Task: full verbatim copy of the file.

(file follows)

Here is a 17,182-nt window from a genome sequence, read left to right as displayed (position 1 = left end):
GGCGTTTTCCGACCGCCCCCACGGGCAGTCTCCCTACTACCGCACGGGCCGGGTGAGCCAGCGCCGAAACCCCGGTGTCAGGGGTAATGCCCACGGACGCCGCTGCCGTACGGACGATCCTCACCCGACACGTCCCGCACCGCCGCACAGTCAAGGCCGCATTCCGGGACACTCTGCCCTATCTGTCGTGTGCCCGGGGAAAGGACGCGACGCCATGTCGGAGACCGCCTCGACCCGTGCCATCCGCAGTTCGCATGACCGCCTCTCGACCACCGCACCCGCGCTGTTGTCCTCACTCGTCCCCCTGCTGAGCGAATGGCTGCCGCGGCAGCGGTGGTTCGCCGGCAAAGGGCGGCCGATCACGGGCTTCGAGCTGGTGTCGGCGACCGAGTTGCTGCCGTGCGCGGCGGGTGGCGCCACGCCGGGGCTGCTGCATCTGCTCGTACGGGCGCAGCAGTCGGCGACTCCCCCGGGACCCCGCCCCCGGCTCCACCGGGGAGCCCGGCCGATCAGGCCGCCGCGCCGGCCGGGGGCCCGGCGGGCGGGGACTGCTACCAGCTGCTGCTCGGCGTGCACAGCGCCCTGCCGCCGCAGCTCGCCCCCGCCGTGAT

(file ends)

Here is a 17,182-nt window from a genome sequence, read left to right as displayed (position 1 = left end):
GGCGTTTTCCGACCGCCCCCACGGGCAGTCTCCCTACTACCGCACGGGCCGGGTGAGCCAGCGCCGAAACCCCGGTGTCAGGGGTAATGCCCACGGACGCCGCTGCCGTACGGACGATCCTCACCCGACACGTCCCGCACCGCCGCACAGTCAAGGCCGCATTCCGGGACACTCTGCCCTATCTGTCGTGTGCCCGGGGAAAGGACGCGACGCCATGTCGGAGACCGCCTCGACCCGTGCCATCCGCAGTTCGCATGACCGCCTCTCGACCACCGCACCCGCGCTGTTGTCCTCACTCGTCCCCCTGCTGAGCGAATGGCTGCCGCGGCAGCGGTGGTTCGCCGGCAAAGGGCGGCCGATCACGGGCTTCGAGCTGGTGTCGGCGACCGAGTTGCTGCCGTGCGCGGCGGGTGGCGCCACGCCGGGGCTGCTGCATCTGCTCGTACGGGCGCAGCAGTCGGCGACTCCCCCGGGACCCCGCCCCCGGCTCCACCGGGGAGCCCGGCCGATCAGGCCGCCGCGCCGGCCGGGGGCCCGGCGGGCGGGGACTGCTACCAGCTGCTGCTCGGCGTGCACAGCGCCCTGCCGCCGCAGCTCGCCCCCGCCGTGAT